5. Protect plants from light frost
If a light frost is coming a bit earlier than you planned, there are a few steps you can take to help protect your plants until harvest time.
Before a frost, make sure to water your plants thoroughly, as wet soil holds heat better than dry soil, according to the garden experts at the University of California. Using bed sheets, drop cloths or plastic tarps may also protect your plantings, but be sure to remove these after the temperature rises in the morning.
While these methods will surely help, keep in mind that they are not foolproof and may not protect your plants against a hard frost. If you live in cooler climates, try planting fall vegetables in containers so it will be easier to bring them indoors on especially frigid nights.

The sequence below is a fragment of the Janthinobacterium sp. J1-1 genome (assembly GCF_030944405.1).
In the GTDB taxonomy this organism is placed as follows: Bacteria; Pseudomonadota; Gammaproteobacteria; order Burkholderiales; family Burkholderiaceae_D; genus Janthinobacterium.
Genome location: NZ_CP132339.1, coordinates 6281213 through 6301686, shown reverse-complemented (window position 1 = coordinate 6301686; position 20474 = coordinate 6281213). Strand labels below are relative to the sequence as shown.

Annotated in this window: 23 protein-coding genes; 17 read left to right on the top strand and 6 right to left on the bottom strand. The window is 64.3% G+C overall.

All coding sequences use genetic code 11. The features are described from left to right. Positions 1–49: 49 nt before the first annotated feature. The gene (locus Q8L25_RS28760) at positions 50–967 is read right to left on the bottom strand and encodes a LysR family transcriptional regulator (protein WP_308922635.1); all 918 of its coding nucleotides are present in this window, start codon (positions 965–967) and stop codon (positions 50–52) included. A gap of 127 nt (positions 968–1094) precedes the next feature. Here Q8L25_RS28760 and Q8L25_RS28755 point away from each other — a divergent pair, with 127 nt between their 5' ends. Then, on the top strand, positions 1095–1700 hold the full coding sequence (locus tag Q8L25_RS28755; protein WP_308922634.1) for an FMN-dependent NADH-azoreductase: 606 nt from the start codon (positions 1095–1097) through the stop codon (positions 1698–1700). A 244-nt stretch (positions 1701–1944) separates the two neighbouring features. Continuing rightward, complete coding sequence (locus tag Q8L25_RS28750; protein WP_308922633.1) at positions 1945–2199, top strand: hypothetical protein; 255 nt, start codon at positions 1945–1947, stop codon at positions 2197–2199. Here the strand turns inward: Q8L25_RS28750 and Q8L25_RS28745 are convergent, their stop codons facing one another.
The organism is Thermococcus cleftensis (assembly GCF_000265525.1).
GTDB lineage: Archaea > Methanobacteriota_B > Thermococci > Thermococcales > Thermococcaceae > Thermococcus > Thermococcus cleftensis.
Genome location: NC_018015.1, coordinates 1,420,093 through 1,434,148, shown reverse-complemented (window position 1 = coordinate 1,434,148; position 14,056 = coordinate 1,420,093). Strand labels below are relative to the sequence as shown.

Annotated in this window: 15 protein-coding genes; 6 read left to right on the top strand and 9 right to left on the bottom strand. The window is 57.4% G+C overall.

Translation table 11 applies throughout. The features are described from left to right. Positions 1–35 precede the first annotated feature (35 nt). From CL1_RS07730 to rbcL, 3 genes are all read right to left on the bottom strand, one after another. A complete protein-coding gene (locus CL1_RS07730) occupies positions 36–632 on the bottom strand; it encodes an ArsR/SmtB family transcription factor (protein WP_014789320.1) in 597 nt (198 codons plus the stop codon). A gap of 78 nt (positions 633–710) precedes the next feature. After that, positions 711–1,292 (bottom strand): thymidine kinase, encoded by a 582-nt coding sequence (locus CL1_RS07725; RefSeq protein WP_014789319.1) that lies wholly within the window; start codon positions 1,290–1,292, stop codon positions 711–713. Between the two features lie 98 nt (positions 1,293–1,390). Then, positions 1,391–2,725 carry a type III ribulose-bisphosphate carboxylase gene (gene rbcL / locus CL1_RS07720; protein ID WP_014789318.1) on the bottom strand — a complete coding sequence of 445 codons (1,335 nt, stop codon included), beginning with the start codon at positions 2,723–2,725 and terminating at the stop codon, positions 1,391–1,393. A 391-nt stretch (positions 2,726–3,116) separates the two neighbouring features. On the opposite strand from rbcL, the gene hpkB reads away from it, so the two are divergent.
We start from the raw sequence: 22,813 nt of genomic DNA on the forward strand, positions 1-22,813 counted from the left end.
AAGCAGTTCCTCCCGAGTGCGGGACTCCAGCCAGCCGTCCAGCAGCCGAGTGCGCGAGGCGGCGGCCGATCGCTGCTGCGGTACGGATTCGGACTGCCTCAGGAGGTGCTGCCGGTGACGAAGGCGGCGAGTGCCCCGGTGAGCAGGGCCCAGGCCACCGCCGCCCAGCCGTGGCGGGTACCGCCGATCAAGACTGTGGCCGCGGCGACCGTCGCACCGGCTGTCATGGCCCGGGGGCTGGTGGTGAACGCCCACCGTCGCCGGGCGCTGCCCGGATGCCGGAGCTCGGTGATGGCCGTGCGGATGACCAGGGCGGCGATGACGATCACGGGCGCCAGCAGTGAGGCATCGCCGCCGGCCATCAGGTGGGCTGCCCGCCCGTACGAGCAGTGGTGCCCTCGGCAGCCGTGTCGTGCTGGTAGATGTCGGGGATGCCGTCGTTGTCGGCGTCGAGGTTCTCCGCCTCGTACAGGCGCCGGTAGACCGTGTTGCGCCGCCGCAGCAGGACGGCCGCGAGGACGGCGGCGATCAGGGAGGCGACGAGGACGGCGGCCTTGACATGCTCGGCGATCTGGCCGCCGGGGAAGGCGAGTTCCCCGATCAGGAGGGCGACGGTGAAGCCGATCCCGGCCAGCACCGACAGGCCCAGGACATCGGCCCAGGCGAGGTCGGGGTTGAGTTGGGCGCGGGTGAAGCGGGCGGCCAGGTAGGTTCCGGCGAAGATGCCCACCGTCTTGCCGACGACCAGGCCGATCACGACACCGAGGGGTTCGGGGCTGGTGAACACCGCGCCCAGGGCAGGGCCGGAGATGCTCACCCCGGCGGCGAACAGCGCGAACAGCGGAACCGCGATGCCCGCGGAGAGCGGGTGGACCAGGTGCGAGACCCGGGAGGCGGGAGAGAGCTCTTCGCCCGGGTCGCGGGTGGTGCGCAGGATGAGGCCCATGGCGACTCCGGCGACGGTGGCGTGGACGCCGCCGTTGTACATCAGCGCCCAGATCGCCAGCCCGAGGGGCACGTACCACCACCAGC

6. Preserve, preserve, preserve!
Savor the tastes of summer all winter long by preserving the last of your favorites before it’s too late. From canning and jamming to freezing, drying and pickling, there are loads of options for saving your favorite fruits and veggies for the cool-weather season.
Check out these food preservation tips to get started. Once you have each method down, you’ll be ready to give them a try on your fall veggies, too.